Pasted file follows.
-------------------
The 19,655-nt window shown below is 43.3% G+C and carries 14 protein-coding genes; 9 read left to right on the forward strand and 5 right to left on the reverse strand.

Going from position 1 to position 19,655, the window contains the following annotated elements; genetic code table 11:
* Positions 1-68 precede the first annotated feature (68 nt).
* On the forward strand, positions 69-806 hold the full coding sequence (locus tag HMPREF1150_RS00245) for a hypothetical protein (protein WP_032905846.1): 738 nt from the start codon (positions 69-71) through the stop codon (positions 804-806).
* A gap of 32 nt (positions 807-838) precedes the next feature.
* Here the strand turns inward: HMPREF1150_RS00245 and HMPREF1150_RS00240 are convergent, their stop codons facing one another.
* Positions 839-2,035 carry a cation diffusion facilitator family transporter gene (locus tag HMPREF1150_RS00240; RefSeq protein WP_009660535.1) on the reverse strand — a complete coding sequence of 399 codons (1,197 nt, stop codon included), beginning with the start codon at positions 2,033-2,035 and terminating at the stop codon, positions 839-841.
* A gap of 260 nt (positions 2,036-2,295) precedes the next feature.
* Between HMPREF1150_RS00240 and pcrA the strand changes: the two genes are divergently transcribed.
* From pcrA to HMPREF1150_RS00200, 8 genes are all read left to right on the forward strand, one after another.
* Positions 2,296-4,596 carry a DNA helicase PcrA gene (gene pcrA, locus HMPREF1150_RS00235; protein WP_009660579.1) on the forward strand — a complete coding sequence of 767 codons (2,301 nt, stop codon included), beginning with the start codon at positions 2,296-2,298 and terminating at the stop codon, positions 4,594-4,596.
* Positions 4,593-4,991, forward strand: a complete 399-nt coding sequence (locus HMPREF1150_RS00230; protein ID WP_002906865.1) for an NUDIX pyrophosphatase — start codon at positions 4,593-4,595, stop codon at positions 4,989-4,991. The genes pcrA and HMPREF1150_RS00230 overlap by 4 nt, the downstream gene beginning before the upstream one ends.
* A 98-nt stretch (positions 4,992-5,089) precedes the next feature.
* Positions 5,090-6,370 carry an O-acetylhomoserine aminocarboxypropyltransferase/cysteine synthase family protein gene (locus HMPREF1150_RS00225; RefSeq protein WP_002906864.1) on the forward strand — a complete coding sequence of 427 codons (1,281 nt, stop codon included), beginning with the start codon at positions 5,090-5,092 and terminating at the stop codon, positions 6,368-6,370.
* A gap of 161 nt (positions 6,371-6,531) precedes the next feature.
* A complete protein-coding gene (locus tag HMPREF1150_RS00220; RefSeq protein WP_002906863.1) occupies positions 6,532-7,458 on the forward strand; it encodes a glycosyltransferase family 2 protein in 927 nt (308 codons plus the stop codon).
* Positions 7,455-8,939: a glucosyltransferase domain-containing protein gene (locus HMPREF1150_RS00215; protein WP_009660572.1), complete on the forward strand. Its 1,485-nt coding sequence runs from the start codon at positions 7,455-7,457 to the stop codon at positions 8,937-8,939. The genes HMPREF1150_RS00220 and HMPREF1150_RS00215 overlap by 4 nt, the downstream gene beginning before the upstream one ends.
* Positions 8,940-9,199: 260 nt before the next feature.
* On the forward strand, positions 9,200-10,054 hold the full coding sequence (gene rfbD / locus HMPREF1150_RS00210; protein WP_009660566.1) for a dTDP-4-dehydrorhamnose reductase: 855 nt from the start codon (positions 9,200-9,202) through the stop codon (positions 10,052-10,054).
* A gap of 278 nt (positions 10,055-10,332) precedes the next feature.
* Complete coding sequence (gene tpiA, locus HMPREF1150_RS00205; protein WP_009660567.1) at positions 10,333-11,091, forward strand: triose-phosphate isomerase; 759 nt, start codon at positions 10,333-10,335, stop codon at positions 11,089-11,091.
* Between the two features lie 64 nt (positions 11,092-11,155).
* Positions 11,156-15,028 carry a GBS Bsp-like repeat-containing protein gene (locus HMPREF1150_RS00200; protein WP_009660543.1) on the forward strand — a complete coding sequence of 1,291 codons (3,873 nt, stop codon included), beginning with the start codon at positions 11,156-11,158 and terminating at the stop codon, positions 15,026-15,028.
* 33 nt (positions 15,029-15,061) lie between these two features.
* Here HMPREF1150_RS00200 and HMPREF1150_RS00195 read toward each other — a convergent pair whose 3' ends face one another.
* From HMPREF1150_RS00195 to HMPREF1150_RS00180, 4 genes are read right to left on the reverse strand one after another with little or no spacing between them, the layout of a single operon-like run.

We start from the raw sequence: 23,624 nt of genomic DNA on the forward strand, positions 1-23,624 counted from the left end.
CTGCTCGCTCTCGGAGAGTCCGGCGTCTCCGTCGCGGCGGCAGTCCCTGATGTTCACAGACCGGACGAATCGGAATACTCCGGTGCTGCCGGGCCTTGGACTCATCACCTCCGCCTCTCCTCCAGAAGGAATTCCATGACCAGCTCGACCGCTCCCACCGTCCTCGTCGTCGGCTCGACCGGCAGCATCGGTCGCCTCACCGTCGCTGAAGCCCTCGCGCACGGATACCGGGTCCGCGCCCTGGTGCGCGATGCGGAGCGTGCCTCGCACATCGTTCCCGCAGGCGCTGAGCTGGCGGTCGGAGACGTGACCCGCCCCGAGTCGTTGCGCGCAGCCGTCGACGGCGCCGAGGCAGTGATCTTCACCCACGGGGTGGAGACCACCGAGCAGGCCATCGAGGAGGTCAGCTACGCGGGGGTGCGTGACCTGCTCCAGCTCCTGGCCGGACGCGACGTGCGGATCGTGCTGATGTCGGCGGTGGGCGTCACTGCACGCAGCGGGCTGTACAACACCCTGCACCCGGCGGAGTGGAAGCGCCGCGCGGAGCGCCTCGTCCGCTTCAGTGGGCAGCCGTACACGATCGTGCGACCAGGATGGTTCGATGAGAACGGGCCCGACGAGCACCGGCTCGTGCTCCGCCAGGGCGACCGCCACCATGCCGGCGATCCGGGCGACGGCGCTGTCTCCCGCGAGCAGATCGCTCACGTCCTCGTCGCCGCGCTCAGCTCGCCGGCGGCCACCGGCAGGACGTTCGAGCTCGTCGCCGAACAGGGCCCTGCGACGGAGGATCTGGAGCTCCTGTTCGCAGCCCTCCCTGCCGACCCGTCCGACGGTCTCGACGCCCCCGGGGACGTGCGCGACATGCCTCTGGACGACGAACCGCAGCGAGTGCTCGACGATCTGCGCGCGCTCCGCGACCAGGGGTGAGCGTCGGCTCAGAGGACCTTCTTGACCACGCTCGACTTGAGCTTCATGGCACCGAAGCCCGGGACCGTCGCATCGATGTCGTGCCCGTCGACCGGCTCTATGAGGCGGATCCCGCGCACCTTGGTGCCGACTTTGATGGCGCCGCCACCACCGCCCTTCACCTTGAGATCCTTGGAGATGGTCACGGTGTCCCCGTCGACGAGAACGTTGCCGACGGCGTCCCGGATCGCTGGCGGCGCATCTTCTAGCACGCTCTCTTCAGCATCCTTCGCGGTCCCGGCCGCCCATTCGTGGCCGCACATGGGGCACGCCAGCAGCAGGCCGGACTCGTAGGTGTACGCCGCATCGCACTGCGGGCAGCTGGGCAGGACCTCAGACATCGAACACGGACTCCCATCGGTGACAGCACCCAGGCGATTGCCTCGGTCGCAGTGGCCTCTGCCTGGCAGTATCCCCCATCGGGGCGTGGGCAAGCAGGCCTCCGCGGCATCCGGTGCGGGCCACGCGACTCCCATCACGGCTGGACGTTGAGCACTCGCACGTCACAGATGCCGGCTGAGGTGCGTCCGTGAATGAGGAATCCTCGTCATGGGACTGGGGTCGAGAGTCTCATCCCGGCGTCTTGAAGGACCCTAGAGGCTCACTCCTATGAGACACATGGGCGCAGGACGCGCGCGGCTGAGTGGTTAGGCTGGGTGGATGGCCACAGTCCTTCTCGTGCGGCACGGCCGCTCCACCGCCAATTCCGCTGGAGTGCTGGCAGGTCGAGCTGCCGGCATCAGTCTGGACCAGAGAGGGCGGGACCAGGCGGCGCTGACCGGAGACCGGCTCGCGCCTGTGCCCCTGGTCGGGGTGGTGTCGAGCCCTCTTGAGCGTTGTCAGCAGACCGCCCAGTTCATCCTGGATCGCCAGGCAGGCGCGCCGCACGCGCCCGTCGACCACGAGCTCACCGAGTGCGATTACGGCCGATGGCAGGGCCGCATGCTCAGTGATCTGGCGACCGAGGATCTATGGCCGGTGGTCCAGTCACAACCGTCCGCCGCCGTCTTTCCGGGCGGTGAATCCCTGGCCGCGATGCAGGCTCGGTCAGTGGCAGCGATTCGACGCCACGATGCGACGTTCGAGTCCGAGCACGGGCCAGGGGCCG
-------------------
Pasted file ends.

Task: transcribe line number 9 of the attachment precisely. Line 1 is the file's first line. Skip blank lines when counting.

* Between HMPREF1150_RS00240 and pcrA the strand changes: the two genes are divergently transcribed.